In a 23 September 2013 ruling, an Egyptian court banned all activities by the Muslim Brotherhood, including demonstrations, institutions and associations, and ordered a seizure of the group's assets. The ruling, in a case brought by the leftist political party Tagammu, did not order an outright ban on the group itself. A second, pending lawsuit against the Brotherhood seeks to take that step.
While other groups in Egypt's long-fractured opposition rejected the military's call for a mandate against “terrorism,” Tamarod ["Rebellion"] stood by its side. Its support raised further questions of how this small group, seemingly quixotic in its quest to topple a president, found in two months the means and organizational skills to rally millions. Leaders deny any help from security forces in launching their anti-Morsi campaign. Whatever its origins, Tamarod's anti-Islamist brand appeared to be spreading. The public face of outcry against Islamist president Mohamed Morsi, in October 2013 Tamarod said it would compete nationally in new elections for parliament.
Egyptians had been protesting almost continuously since demonstrations toppled the 30-year reign of Hosni long-time president Mubarak in February of 2011. But activist groups splintered, alliances shifted and competing protests across the country left more than 100 dead in July 2013 alone, one of the bloodiest periods, after the Egyptian military toppled President Morsi and put him under house arrest.
Neither side in the Egyptian conflict had shown much taste for reconciliation. Commenting on TV coverage, Rawya Rageh noted that "The rhetoric used by presenters and their guests, particularly on private stations – who Morsi had come at loggerheads with particularly during his last days in office – has gone beyond trying to isolate the Brotherhood and veered into the more serious territory of demonizing and dehumanizing them. Pro-Morsi sit-ins in the eastern and southern part of the capital have been repeatedly described as pools of filth covered in human excrement, and occupied by lice-ridden people with skin disease.... The Muslim Brotherhood’s channel Misr 25 and other TV stations backing Morsi were promptly shut down the day he was removed from office. They, too, had been engaged in a similar campaign of demonizing Morsi’s opposition for months ahead of the June 30 protests."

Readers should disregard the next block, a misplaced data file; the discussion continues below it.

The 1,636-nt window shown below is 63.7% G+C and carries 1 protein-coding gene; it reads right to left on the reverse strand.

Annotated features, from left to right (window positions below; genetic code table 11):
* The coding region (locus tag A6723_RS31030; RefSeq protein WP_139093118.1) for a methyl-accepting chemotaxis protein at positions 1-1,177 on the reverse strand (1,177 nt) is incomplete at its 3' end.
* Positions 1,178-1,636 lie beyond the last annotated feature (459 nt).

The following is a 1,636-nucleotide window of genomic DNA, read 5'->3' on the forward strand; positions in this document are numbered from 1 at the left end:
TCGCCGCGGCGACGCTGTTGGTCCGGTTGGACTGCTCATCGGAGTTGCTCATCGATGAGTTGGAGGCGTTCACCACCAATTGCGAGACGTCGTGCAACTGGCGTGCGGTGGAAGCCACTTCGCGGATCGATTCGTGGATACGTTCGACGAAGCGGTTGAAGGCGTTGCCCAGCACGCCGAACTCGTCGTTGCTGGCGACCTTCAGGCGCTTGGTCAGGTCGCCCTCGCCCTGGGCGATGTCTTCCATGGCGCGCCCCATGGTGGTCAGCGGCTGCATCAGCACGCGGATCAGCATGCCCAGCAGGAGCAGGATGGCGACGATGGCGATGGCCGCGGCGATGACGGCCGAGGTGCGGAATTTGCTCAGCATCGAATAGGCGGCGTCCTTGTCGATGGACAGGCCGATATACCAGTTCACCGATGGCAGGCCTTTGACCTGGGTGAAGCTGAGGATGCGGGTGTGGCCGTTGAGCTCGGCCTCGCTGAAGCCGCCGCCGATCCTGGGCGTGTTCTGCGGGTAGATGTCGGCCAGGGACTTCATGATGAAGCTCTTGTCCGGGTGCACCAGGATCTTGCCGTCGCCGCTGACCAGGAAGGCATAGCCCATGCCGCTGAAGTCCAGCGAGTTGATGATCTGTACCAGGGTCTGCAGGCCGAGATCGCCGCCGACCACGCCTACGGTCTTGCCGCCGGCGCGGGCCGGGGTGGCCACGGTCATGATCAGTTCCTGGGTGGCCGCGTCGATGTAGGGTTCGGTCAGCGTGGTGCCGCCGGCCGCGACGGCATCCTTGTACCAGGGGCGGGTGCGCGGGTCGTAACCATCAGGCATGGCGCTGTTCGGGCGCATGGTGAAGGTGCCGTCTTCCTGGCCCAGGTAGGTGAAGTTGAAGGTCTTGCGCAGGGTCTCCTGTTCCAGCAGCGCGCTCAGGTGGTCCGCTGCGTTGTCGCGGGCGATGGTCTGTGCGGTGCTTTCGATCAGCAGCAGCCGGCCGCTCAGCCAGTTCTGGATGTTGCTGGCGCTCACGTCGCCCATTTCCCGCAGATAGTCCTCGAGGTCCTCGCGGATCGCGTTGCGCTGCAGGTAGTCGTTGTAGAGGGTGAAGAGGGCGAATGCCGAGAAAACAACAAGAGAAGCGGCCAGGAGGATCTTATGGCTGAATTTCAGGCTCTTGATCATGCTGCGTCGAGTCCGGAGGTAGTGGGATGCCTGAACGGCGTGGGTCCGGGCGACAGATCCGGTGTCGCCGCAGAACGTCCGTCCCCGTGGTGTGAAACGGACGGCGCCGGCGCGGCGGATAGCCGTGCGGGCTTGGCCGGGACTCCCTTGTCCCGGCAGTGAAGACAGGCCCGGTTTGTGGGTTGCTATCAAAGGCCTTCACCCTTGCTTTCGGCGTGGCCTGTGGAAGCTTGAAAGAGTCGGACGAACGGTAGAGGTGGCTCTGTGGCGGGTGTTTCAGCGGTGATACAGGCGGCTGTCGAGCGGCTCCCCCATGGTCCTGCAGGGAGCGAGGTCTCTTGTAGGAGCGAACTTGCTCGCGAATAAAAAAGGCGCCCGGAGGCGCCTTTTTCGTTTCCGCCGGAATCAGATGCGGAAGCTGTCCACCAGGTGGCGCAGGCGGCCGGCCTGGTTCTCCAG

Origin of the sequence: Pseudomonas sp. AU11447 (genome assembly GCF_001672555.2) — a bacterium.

Egyptian political developments are seen by some as manifestations of what many inside and outside of academia have called the "deep state" - an elite which has manipulated and controlled the political system. The divisions plaguing Egypt often are portrayed as a struggle between those for and against ousted President Mohamed Morsi. But for those on Morsi's side, there appeared to be a far more sinister player on the scene - moving against whatever progress Egypt has seen since the 2011 uprising. The deep state - a concept rooted in the old Ottoman Empire and popularized in recent years in Turkey - pits conservatives against Islamists who would bring change. Even some opposed to both the Mubarak and the Morsi governments saw a deep state triumphant. Morsi was opposed by the judiciary, but also the media, the foreign office, the police force, the military, Al Azhar mosque and the church. And they resisted.
Mohamed Soudan, foreign secretary of the Muslim Brotherhood's political wing said, “As soon as the Revolution of 25th of January started, there is a conspiracy against this revolution. There is a deep state. There is corruption. There is counter-revolution started also.” Soudan said this “deep state” aimed to revive everything the protesters on Tahrir Square two years ago tried sweep away. “Now the police state is coming back," he said. "The army state is coming back. The conspiracy of the former regime, Mubarak regime is coming back."
Egypt's interim President Adly Mansour called for the Muslim Brotherhood to join the military-led transition and take part in upcoming votes to decide on a new constitution, parliament, and president. But the Brotherhood refused, insisting that doing so would essentially be giving approval to what it views as a military coup against the government of Morsi, Egypt's first democratically elected leader. "The entire political process is nothing more than a sham. And participating in it gives it legitimacy," said Gehad El-Haddad, a Muslim Brotherhood spokesman, in an interview with VOA. It makes little sense, Haddad said, for the Brotherhood to try to win elections as it did for the past two years, if it is does not believe that Egypt's military will allow it to take power again. "There is no guarantee the military will not do this again," he said. "We've already gone through a presidential election, we've gone through parliamentary elections, we've gone through a constitutional referendum."